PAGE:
DCPrime and Dana Farber Cancer Center start collaboration on cancer immunotherapy treatment of Multiple Myeloma

Leiden, The Netherlands – Dutch clinical stage company DCPrime BV, dedicated to developing cancer vaccines based on its proprietary dendritic cell (DC) technology platform DCOne®, today announced that it has started a collaboration on the potential application of its lead product DCP-001 in Multiple Myeloma patients with Prof. Dr. David Avigan, Beth Israel Deaconess Medical Center, Dana Farber Cancer Center, Harvard.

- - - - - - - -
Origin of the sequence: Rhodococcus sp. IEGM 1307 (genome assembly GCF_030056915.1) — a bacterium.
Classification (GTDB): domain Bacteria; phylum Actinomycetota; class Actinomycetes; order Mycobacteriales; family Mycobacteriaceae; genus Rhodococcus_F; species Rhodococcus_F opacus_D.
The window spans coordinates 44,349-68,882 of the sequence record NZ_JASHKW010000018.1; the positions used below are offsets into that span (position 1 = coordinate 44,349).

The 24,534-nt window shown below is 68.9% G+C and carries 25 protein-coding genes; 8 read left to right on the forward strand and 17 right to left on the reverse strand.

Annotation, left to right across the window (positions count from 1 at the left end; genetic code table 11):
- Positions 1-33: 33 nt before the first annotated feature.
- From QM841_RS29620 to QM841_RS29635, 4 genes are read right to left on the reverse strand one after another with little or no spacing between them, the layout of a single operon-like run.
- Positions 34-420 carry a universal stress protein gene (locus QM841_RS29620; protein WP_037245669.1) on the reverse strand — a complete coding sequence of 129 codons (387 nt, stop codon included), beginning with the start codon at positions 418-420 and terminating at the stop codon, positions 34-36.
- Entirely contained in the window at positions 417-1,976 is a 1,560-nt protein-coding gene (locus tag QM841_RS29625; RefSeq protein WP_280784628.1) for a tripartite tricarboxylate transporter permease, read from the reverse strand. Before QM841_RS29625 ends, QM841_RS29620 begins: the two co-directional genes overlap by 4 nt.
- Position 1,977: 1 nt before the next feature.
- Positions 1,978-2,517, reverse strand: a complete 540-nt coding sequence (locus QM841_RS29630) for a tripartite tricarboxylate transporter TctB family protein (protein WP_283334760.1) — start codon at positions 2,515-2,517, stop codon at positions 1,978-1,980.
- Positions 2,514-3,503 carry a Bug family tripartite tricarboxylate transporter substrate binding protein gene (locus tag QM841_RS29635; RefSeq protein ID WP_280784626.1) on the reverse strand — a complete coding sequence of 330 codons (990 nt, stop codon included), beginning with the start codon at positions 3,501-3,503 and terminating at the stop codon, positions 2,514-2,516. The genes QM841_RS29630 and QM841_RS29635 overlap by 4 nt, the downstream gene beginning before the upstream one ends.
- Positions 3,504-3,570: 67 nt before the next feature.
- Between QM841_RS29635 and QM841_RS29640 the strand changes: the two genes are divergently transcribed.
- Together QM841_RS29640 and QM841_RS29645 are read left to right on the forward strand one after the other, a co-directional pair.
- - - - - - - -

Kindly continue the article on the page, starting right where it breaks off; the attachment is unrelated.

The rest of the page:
The collaboration is currently in the pre-clinical stages, in preparation for a PoC study in Multiple Myeloma (MM) patients. Dr Avigan has already performed successful immune therapy studies with patient-derived DC-MM fusion vaccines in MM patients, and those have shown clear feasibility and clinical responses. The option to replace patient-derived DC by DC derived from a sustainable cell source is an attractive alternative, and DCP-001 is indeed derived from DCPrime’s DCOne®platform and developed as an off-the-shelf allogeneic DC vaccine. It consists of mature DC’s generated from DCPrime’s proprietary DCOne® cell line, originally derived from an Acute Myeloid Leukemia (AML) cell line. DCP-001 combines the properties of a DC vaccine with that of tumor cell vaccines that serve as antigen-delivery vehicles. Since DCP-001 is derived from an AML cell line, it endogenously expresses several defined leukemia antigens, including WT-1, PRAME, RHAMM, and MUC1. Therefore, DCP-001 has strong potential of being a vaccine for multi-targeted immunotherapy of several hematological malignancies in which these antigens have shown to be target for the immune system, including MM. The intended PoC study with MM patients is designed to determine both clinical and immunological responses to DCP-001.

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